The 10-Day Oregon Challenge is one of the most difficult side quests of the Pacific Crest Trail. Not only do you need to hike huge days, but you need to maintain them for over a week.
The required daily average of 45.7 mi / 73.55 km will likely be more than most PCT hikers’ single longest day on the trail. According to last year’s Pacific Crest Trail hiker survey, the longest average day among thru-hikers who completed the trail was 37.2 mi / 59.87 km.
Maximum points for difficulty.
Five points for inconvenience for the 10-Day Oregon Challenge because of the potential strain this will put on your body. It will be convenient in the sense you will spend less money on food and in town for Oregon and you’ll be that much closer to finishing your thru-hike. However, hiking this many miles this quickly could be a pain as well and your sleep and body will likely suffer. Five inconvenience points.
Six stupid points for this. It’s not necessarily a stupid thing to do, but most hikers will likely consider this side quest to be quite stupid, indeed. That said, an awesomely not stupid feat should you complete this side quest.
The 24-Hour Challenge
The 24-hour challenge is exactly what it sounds like – hike for 24 hours straight.
Pacific Crest Trail hikers can complete this challenge anywhere, but many choose Oregon because the state offers what is typically easier and less interesting walking than elsewhere on the PCT.
This will likely not be incredibly interesting to the majority of thru-hikers as staying up for 24 hours can do a lot of damage. Not only to your sleep schedule but also to your health and/or mental state. And that’s before you consider that this challenge involves hiking for 24 hours straight, not simply being awake for 24 hours.
Three stars for interest. Not something anyone should feel compelled to do.
Five points for the difficulty of a 24-hour hike. Most of the difficulty will likely come from either your body being so exhausted that it simply orders you to stop and/or sleep, or your brain being so tired that it simply decides to turn off and sleep. There will inevitably be a moment when you think “I’m so tired, why am I doing this?” and the will to sleep will eclipse the ambitions of earlier, not-as-sleepy you.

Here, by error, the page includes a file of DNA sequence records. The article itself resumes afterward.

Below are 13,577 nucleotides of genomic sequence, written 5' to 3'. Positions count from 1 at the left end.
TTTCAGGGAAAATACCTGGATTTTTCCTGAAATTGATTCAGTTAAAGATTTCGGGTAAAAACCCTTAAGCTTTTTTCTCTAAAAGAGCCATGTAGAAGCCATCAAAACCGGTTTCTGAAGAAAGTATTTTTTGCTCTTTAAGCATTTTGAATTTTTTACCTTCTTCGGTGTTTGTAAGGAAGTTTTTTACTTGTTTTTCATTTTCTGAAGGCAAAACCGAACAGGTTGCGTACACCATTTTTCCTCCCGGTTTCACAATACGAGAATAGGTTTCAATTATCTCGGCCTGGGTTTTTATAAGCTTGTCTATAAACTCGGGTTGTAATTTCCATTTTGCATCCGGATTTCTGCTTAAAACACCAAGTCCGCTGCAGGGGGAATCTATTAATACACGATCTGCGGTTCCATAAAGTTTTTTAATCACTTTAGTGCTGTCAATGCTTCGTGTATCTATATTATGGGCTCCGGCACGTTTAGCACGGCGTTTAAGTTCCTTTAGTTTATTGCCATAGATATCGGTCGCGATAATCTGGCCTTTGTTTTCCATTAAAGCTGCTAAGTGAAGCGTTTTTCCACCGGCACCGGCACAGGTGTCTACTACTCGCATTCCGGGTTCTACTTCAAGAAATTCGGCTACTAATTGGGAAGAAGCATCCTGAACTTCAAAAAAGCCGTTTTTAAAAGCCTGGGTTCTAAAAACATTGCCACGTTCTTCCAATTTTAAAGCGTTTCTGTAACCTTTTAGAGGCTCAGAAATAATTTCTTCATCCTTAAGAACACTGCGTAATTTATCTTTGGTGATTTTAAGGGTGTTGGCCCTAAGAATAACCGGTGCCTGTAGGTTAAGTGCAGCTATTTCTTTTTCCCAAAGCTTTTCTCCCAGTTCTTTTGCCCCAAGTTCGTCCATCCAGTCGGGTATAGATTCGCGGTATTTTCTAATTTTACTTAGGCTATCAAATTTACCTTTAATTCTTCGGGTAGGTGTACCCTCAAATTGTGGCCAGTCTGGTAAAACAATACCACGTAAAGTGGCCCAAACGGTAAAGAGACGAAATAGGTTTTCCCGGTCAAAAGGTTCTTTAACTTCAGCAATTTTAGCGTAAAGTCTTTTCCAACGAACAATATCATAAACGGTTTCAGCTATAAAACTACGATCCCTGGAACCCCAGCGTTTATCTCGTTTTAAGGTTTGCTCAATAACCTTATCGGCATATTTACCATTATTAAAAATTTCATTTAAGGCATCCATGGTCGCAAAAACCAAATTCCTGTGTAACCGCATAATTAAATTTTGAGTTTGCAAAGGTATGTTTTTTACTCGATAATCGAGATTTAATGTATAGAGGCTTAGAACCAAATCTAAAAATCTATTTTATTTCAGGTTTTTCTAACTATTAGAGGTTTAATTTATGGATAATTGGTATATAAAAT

Staying up and hiking for 24 hours straight isn’t in itself inconvenient but the aftermath is. Yes, you’ll likely cover a lot of distance, but you’ll also need to sleep afterward, potentially burning the entire following day. Planning a 24-hour day into town and immediately checking into a hotel and taking a zero would likely be the most effective way of completing this side quest. Six inconvenience points.
The highest-rated stat of this side quest with a score of seven. Staying up for 24 hours to hike is pretty stupid, but then again, a lot of people would say the same thing about walking from Mexico to Canada. I know that things can get monotonous on the trail sometimes and can understand how mixing things up on a thru-hike can be appealing. Just be sure to make good decisions if you decide to take on this side quest. Don’t get yourself into a dangerous situation trying to stay up and hike for an entire day and night.
Crater Lake Rim Route
Crater Lake National Park, located in Southern Oregon, is the only national park in Oregon and is home to Crater Lake, the deepest lake in the United States (and ninth-deepest in the world).
The lake is the result of the caldera of Mount Mazama filling with water. There are no inlets or outlets from Crater Lake and the lake is filled exclusively via precipitation and snowmelt around the interior of the crater’s rim.